U.S. lean-hog futures made minor gains after initial concerns about pork demand which were sparked by declines in wholesale pork prices. February lean hogs added 5 to 86.95, April hogs, the most-actively traded contract, improved 27 to 86.52.
After a weak start to the session, live-cattle futures pared back some losses to finish mixed Thursday at the Chicago Mercantile Exchange. Gains on shrinking supplies of beef were held back by continued weakness in outside markets and caution about consumer demand. February Live cattle added 3 to $127, April cattle, the most actively traded contract, picked up 7 to $131
At the 3 livestock auctions held Wednesday at Smithfield, Norwood and North Wilkesboro a total of 1024 cattle and 78 goats were sold. Slaughter cows trended mixed, feeder steers trended steady to $17.00 higher, and heifers trended $13.00 to $19.00 higher when compared to the previous week. Average dressing slaughter cows brought $70.00 to $86.00. Average dressing slaughter bulls, 1000 lbs. & up, sold at $90.50 to $96.00 with high dressing up to $103.00.
At the state graded feeder pig sale in Mt. Olive a total of 89 pigs were sold. U.S. No. 1 and 2 pigs, 40-50 lbs averaged $57.00, 50-60 lbs averaged $71.00, 60-70 lbs returned $51.00. U.S. No. 1-3 pigs, 30-40 lbs returned $58.00.
U.S. corn futures fell for the fifth consecutive day Thursday, declining ahead of the U.S. Department of Agriculture's monthly world supply-and-demand report. Wheat futures closed at a 3 1/2 week low, declining in unison with corn, with lagging export demand aiding the declines. U.S. soybean futures settled lower, falling as traders shed risk ahead of Friday's USDA reports. Yet, near-term contracts were underpinned for most of the day by strong demand and tight U.S. supplies.
March corn ended down 11 3/4 to $7.10, March wheat in Chicago ended down 5 1/2 at $7.56, Kansas City Board of Trade March wheat dropped 8 3/4 to $8.01, March soybeans finished down 3/4 at $14.86
No. 2 yellow shelled corn trended 12 cents lower when compared to last report. Prices ranged $7.30-$7.86 at feed mills and $7.26-7.90 at elevators. No. 1 yellow soybeans trended 1 cent lower and were $14.96 at processors, and $14.26-$14.67 at elevators. No. 2 red winter wheat had no trend available. Soybean meal, f.o.b. at processing plants, was $483.20 per ton for 48% protein.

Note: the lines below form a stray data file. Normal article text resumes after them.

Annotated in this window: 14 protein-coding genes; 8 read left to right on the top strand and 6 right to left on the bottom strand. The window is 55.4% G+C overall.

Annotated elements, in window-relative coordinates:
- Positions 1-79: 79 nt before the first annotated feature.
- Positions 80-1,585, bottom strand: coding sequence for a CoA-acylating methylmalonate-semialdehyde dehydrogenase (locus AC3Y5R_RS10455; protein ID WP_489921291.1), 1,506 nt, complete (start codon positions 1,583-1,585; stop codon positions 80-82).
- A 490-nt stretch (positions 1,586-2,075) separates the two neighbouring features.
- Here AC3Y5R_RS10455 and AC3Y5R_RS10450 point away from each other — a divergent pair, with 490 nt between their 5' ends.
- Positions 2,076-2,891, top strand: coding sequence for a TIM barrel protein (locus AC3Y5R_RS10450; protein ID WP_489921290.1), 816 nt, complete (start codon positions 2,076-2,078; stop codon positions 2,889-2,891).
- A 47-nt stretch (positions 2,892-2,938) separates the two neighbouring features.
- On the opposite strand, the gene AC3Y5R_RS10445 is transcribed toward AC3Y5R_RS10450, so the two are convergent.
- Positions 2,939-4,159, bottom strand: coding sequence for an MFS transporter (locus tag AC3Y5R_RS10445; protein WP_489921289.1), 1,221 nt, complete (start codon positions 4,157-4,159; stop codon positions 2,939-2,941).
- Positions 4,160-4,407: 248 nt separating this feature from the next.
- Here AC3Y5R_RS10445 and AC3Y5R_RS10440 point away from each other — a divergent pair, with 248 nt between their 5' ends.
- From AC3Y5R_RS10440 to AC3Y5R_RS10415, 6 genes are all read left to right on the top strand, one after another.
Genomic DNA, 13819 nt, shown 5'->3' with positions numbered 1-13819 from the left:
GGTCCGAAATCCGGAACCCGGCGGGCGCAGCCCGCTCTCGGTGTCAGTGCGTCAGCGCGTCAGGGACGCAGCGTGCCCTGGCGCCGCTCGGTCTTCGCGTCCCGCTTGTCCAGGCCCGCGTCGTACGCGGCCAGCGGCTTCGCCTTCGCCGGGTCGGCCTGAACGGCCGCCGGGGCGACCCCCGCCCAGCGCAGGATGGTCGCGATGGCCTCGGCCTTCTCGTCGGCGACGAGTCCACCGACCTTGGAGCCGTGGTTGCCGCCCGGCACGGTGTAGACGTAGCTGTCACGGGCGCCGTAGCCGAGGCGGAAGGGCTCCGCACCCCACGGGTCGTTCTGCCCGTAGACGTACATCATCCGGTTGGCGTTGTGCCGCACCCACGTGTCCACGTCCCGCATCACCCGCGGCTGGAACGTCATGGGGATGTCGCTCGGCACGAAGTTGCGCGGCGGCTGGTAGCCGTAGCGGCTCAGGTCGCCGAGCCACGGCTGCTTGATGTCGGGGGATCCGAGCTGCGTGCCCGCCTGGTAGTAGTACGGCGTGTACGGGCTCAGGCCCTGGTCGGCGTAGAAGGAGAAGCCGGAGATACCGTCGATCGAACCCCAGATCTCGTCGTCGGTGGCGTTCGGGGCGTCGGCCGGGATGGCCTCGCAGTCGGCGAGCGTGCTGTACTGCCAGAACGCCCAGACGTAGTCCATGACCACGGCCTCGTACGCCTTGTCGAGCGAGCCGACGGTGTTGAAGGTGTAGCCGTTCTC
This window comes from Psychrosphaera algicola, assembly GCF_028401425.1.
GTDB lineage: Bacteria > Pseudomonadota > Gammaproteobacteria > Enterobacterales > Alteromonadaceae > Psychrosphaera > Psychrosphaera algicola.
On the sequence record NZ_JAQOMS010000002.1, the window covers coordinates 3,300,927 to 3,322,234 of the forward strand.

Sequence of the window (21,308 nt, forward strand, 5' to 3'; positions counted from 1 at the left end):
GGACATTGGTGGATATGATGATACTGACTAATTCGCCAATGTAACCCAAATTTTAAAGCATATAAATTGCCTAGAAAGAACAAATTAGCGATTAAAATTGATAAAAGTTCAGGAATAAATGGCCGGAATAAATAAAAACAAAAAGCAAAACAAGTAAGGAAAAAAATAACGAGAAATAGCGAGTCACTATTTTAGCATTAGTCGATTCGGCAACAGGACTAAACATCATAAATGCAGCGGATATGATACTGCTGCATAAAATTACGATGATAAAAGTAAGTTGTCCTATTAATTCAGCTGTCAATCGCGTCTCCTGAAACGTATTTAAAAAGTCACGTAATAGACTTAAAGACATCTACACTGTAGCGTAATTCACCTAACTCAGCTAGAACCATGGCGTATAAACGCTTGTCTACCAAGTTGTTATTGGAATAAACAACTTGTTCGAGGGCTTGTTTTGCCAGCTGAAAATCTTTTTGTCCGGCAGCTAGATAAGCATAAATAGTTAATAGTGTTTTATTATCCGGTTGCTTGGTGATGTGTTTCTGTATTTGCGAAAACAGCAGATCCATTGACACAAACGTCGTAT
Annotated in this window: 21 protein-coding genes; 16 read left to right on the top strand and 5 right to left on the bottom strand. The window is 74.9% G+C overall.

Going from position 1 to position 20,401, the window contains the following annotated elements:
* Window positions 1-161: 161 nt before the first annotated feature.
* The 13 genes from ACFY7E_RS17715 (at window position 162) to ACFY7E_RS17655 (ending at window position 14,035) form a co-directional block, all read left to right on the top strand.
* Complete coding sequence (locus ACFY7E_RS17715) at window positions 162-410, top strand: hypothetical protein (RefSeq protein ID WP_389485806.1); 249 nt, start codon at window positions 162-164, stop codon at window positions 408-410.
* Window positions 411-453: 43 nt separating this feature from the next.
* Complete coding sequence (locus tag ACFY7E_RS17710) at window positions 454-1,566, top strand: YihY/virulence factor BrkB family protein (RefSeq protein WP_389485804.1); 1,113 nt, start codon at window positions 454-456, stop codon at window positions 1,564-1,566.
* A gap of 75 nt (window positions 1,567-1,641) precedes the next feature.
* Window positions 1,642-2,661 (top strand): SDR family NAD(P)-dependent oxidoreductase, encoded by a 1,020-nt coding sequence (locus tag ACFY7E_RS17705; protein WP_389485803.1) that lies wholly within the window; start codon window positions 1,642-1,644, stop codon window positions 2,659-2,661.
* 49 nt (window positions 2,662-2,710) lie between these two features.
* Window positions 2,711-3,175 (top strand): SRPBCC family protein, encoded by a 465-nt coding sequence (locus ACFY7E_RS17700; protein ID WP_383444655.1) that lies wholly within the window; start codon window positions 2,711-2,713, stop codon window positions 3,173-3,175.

Greens: Demand moderate. Market about steady. Various containers bunched/loose Collard, Kale, Mustard, and Turnip Tops 6.50-7.00 occasionally higher.
Sweet potatoes: Demand moderate. Market about steady. 40 lb cartons Orange Types U.S. No. 1 13.00-15.00 few higher and lower. U.S. No. 1 Petite 10.00-12.00 few higher and lower. U.S. No. 2 7.00-9.00, mostly 8.00-9.00, few lower, occasionally higher. No Grade Marks jumbo 6.00-8.00, mostly 6.00 to 7.00, few lower, occasionally higher.
Cotton futures eased Thursday morning as the market awaited the U.S. Department of Agriculture's monthly supply-and-demand forecast, due today at noon ET. March cotton fell 82 to 80.90, and the May contract lost 27 to close at 82.28.
Gold fell Thursday, and silver slumped to a one-week low, on pressure from a sharply higher U.S. dollar. March gold fell $7.30 to $1,670.80, and March silver fell 46 cents to $31.41.
Benchmark U.S. crude oil futures dropped to a two-week low on reduced refinery demand, while North Sea Brent crude oil prices climbed to a nine-month high on rising tensions over Iran's nuclear program. March crude fell 79 cents to $95.83 a barrel, March distillates gained 1.37 cents to $3.19 a gallon, the highest price since Oct. 15, and March gasoline lost 3.98 cents to $2.99 a gallon.
Natural-gas futures tumbled Thursday as a government report showed a much smaller drop in U.S. gas stockpiles than analysts and investors were expecting. March Natural gas fell 13.3 cents to $3.28.
On Wall Street, stocks fell on Thursday, taking a step back from their recent advance, prompted by comments by the European Central Bank president on the euro and Europe's outlook. The Dow fell 42 to 13,944, the Nasdaq closed at 3,165, down 3 and the S&P 500 dropped 2 to 1,509.